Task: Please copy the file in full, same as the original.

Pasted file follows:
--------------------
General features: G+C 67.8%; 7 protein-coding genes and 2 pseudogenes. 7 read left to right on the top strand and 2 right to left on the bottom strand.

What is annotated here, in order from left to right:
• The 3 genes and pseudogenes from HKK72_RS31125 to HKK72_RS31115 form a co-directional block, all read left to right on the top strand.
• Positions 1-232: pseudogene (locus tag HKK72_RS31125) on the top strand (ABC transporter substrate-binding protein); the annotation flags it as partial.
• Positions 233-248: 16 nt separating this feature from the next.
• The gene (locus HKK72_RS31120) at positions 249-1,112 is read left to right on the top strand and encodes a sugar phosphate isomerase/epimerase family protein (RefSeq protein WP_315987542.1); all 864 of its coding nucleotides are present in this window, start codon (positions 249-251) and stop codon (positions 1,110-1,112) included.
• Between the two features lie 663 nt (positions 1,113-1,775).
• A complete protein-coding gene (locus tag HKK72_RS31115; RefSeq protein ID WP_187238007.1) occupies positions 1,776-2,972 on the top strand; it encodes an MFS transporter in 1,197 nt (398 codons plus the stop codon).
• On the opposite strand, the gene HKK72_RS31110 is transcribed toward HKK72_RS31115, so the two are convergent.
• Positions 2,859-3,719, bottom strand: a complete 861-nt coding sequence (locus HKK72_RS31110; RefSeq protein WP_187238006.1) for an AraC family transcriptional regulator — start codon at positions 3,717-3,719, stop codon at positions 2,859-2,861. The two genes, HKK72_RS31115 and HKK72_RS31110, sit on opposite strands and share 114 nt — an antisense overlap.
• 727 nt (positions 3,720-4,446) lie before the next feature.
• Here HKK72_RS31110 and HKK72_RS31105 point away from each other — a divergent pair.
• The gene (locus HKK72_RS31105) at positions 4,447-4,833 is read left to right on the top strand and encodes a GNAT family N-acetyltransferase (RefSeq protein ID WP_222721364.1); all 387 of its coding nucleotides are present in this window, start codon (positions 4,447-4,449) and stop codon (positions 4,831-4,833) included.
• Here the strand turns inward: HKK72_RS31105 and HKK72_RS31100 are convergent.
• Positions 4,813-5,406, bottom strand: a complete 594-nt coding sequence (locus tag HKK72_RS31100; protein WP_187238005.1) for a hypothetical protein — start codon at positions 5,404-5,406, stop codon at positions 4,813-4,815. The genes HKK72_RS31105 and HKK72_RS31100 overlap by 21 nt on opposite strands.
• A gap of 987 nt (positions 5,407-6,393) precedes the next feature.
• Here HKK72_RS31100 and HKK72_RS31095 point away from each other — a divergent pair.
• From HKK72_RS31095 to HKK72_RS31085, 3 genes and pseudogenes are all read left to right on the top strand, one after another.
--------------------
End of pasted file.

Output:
General features: G+C 67.8%; 7 protein-coding genes and 2 pseudogenes. 7 read left to right on the top strand and 2 right to left on the bottom strand.

What is annotated here, in order from left to right:
• The 3 genes and pseudogenes from HKK72_RS31125 to HKK72_RS31115 form a co-directional block, all read left to right on the top strand.
• Positions 1-232: pseudogene (locus tag HKK72_RS31125) on the top strand (ABC transporter substrate-binding protein); the annotation flags it as partial.
• Positions 233-248: 16 nt separating this feature from the next.
• The gene (locus HKK72_RS31120) at positions 249-1,112 is read left to right on the top strand and encodes a sugar phosphate isomerase/epimerase family protein (RefSeq protein WP_315987542.1); all 864 of its coding nucleotides are present in this window, start codon (positions 249-251) and stop codon (positions 1,110-1,112) included.
• Between the two features lie 663 nt (positions 1,113-1,775).
• A complete protein-coding gene (locus tag HKK72_RS31115; RefSeq protein ID WP_187238007.1) occupies positions 1,776-2,972 on the top strand; it encodes an MFS transporter in 1,197 nt (398 codons plus the stop codon).
• On the opposite strand, the gene HKK72_RS31110 is transcribed toward HKK72_RS31115, so the two are convergent.
• Positions 2,859-3,719, bottom strand: a complete 861-nt coding sequence (locus HKK72_RS31110; RefSeq protein WP_187238006.1) for an AraC family transcriptional regulator — start codon at positions 3,717-3,719, stop codon at positions 2,859-2,861. The two genes, HKK72_RS31115 and HKK72_RS31110, sit on opposite strands and share 114 nt — an antisense overlap.
• 727 nt (positions 3,720-4,446) lie before the next feature.
• Here HKK72_RS31110 and HKK72_RS31105 point away from each other — a divergent pair.
• The gene (locus HKK72_RS31105) at positions 4,447-4,833 is read left to right on the top strand and encodes a GNAT family N-acetyltransferase (RefSeq protein ID WP_222721364.1); all 387 of its coding nucleotides are present in this window, start codon (positions 4,447-4,449) and stop codon (positions 4,831-4,833) included.
• Here the strand turns inward: HKK72_RS31105 and HKK72_RS31100 are convergent.
• Positions 4,813-5,406, bottom strand: a complete 594-nt coding sequence (locus tag HKK72_RS31100; protein WP_187238005.1) for a hypothetical protein — start codon at positions 5,404-5,406, stop codon at positions 4,813-4,815. The genes HKK72_RS31105 and HKK72_RS31100 overlap by 21 nt on opposite strands.
• A gap of 987 nt (positions 5,407-6,393) precedes the next feature.
• Here HKK72_RS31100 and HKK72_RS31095 point away from each other — a divergent pair.
• From HKK72_RS31095 to HKK72_RS31085, 3 genes and pseudogenes are all read left to right on the top strand, one after another.